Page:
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How to Prove Clinical Negligence?
Medical negligence or medical malpractice can be a complicated type of personal injury to prove. Any person who has been injured by the medical care they received can file a medical negligence lawsuit. For a successful case, you will need to prove the following four facts:
- There was a duty of care between the medical care provider and the injured party
- There was a breach of that duty of care
- The breach caused the patient to be injured
- That injury caused financial harm
Your attorney will have to prove each of these factors to help you win a medical negligence claim.
What Is Duty of Care?
Duty of Care can be described as an established relationship between the medical care provider and the patient. This can be in the form of a regular doctor that you use for your medical care, the nurse that helps you while you are in the hospital, or the surgeon that operates on you.
There must be an interaction between the care provider and the patient in terms of medical care for Duty of Care to be established.
Casual interaction between a medical care provider and the patient does not qualify as Duty of Care. For example, if you are riding in an elevator with a doctor that is not treating you, and through conversation, they recommend you seeking treatment for a condition, duty is not established.
However, if you make an appointment with your doctor, and they conduct an exam and run tests and make a diagnosis, they have established a duty of care. The actions of this medical care provider must be up to accepted standards, or they may be held responsible for negligence.
What Is Breach of Duty of Care?
All medical professionals have a responsibility to treat their patients within the approved standards of their profession. When medical care providers act outside those norms, the potential for harm, and a breach of their Duty of Care is significantly higher.
For example, if you wet to the emergency room with a large cut on your arm the standard of care would be for the doctor to examine the wound to see how deep it is and if it has done damage to any muscles or tendons, clean the wound to prevent infection, stitch or seal the wound using the appropriate medical techniques and cover the wound for additional protection from infections.
If your medical care provider followed this accepted standard of care, they have not breached their duty to the patient. However, if the patient presented to the emergency room with a large cut, and these steps were not followed, the patient could be harmed.
If the medical staff did not check the depth of the wound, there is a possibility that the patient could lose the use of their hand or arm due to muscle or tendon issues that were not addressed. If the wound was not cleaned properly or dressed afterward, the patient could experience infections. If the wound is not closed correctly, the patient could continue to suffer bleeding or other medical conditions.
While this is a very generalized way of looking at Breach of Duty, it is just an example of how it is determined if negligence has occurred.
Breach of Duty should not be confused with a poor or unexpected outcome. All medical care comes with risks, and there are no treatments that guarantee 100 percent success. Disappointment in the outcome of your medical care or not achieving desired results from that care is not a sign of a breach. Your OKC medical negligence lawyer will establish that your injury was a result of Breach of Duty and not just an unanticipated outcome of treatment.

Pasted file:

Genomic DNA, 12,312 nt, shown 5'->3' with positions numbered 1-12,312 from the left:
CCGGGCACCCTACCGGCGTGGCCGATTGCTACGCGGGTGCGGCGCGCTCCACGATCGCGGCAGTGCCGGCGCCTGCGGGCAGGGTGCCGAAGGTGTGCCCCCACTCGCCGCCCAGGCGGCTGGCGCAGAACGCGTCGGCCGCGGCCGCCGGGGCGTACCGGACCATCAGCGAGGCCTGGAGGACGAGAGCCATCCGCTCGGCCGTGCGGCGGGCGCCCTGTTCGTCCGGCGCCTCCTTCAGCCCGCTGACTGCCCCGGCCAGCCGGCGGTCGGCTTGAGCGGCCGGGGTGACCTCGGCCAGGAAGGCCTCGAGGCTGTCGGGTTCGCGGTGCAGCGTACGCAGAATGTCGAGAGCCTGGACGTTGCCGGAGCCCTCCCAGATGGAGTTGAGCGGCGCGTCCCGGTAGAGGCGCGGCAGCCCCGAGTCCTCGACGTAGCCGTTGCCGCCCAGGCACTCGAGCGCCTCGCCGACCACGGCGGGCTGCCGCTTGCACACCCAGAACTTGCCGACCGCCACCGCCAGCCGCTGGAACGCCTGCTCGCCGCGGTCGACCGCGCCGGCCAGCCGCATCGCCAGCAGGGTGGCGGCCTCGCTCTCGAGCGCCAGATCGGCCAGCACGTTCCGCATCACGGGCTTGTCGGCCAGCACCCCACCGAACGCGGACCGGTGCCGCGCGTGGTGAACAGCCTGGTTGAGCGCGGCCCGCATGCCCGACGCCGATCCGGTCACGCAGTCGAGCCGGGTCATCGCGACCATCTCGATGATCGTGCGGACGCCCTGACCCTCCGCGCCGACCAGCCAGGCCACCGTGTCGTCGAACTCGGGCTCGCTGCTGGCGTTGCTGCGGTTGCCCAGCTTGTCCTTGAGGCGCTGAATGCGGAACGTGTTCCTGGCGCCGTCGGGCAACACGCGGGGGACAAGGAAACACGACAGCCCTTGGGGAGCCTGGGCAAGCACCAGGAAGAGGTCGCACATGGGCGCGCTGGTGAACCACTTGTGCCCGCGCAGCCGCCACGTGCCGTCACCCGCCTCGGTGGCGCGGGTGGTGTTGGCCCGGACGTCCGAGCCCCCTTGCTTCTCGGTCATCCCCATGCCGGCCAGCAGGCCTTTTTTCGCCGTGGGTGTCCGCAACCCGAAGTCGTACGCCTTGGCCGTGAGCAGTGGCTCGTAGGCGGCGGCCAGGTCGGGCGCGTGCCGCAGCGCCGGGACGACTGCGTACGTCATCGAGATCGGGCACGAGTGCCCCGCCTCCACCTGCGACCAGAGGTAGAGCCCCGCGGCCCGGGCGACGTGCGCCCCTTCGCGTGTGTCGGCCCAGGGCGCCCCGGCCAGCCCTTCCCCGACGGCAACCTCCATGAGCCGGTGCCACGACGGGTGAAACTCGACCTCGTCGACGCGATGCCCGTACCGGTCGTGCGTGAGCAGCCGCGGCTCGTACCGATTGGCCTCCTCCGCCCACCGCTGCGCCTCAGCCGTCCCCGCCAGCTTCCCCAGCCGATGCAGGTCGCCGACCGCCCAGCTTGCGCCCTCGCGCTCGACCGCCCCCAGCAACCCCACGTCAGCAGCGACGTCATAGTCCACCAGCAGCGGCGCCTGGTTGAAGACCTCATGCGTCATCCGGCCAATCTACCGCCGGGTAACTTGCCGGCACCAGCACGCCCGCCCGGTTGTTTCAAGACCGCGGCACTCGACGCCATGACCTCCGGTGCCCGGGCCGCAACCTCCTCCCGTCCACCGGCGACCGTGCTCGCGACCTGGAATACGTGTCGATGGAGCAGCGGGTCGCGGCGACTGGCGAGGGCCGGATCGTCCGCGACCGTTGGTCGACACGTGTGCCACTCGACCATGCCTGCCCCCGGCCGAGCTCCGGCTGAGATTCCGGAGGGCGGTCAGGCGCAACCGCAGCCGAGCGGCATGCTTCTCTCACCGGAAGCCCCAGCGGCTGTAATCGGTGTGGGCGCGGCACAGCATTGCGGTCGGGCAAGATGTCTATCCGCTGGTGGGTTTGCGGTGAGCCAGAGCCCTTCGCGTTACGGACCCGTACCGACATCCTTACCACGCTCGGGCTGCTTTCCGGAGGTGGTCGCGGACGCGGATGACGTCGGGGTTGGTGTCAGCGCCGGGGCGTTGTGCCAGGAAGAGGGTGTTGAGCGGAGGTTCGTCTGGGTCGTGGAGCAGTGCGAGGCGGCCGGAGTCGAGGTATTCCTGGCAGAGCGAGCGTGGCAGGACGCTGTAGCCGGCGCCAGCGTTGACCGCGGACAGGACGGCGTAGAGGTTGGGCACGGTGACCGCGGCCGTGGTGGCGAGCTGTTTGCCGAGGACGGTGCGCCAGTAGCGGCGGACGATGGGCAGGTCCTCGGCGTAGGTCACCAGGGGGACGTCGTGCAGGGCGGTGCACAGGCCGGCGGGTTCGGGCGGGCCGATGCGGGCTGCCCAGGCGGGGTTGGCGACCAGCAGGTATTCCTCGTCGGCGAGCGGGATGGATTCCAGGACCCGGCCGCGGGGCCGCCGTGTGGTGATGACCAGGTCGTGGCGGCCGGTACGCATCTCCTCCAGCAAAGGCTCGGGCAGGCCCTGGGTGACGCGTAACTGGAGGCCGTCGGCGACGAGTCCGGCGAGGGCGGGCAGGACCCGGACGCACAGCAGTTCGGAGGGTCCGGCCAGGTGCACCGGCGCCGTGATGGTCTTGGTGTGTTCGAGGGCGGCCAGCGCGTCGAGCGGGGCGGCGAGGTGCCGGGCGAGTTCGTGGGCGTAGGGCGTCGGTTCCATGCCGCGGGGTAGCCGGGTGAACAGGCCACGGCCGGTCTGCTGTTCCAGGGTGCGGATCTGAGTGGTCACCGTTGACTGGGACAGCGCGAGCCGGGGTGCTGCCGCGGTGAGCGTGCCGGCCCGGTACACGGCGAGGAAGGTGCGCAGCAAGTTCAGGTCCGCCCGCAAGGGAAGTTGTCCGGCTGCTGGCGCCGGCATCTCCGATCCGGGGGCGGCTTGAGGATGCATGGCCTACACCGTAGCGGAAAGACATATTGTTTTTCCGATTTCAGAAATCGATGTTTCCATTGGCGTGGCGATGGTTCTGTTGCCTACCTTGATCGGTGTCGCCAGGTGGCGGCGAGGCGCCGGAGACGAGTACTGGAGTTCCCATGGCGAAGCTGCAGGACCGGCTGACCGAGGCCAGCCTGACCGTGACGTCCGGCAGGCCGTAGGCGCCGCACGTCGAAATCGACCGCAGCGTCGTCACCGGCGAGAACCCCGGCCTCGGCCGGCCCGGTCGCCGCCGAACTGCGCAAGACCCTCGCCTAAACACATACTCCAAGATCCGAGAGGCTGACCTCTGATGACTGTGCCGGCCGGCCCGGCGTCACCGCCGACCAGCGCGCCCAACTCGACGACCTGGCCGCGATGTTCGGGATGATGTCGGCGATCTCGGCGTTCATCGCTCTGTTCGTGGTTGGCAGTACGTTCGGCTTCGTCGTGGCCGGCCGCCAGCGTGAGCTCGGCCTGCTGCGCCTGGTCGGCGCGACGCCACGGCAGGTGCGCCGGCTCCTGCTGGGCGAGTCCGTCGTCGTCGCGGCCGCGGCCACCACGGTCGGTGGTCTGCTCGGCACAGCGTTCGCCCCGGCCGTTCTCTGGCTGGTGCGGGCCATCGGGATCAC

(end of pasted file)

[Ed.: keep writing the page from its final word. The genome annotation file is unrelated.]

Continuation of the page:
Breach of Duty Lead to Injury
The next thing that your OKC medical negligence lawyer will need to show is that the Breach of Duty caused an injury. It is important to understand that an injury does not always have to be a physical injury to the patient. A misdiagnosis of disease could cause the patient to be injured because the delayed diagnosis has caused their condition to worsen.
Other injuries can also occur as a result of medical negligence. Careless care of a wound may lead to serious infections and complications from that infection. A medical care provider that does not properly sanitize their hands each time they are with a patient can spread diseases or infections, causing the patients harm. There are many ways that a patient can be harmed by the actions of a medical professional not working within the accepted norm of their profession.
The Injury Caused Financial Harm
The final thing that your attorney will have to show is that the injury you received has caused you financial harm. This is usually the easiest part of a medical negligence case to prove.
If you have incurred any medical expenses as a result of your injury, you have been financially harmed. The same applies to loss of income, loss of benefits, or other financial losses that were a result of your injury.
Your attorney will also seek damages on your behalf for pain and suffering and mental anguish and any other types of compensation that you may be entitled to under state law.
Work Closely With Your Attorney
Medical negligence cases cannot go before the court if they cannot meet these four criteria. It is important to work closely with your attorney so that you can meet the requirement for all four of these factors.
Medical negligence is very serious. Patients place their trust and their lives in the hands of these professionals. When medical professionals breach that trust and harm a patient, the effects will be felt throughout the industry. Stopping negligent acts helps keep our medical care safe for everyone.
If you believe that you have been harmed as a result of the medical care you received, you should consult with an OKC medical negligence lawyer as soon as possible. Working with an attorney will protect your rights as a victim of medical negligence.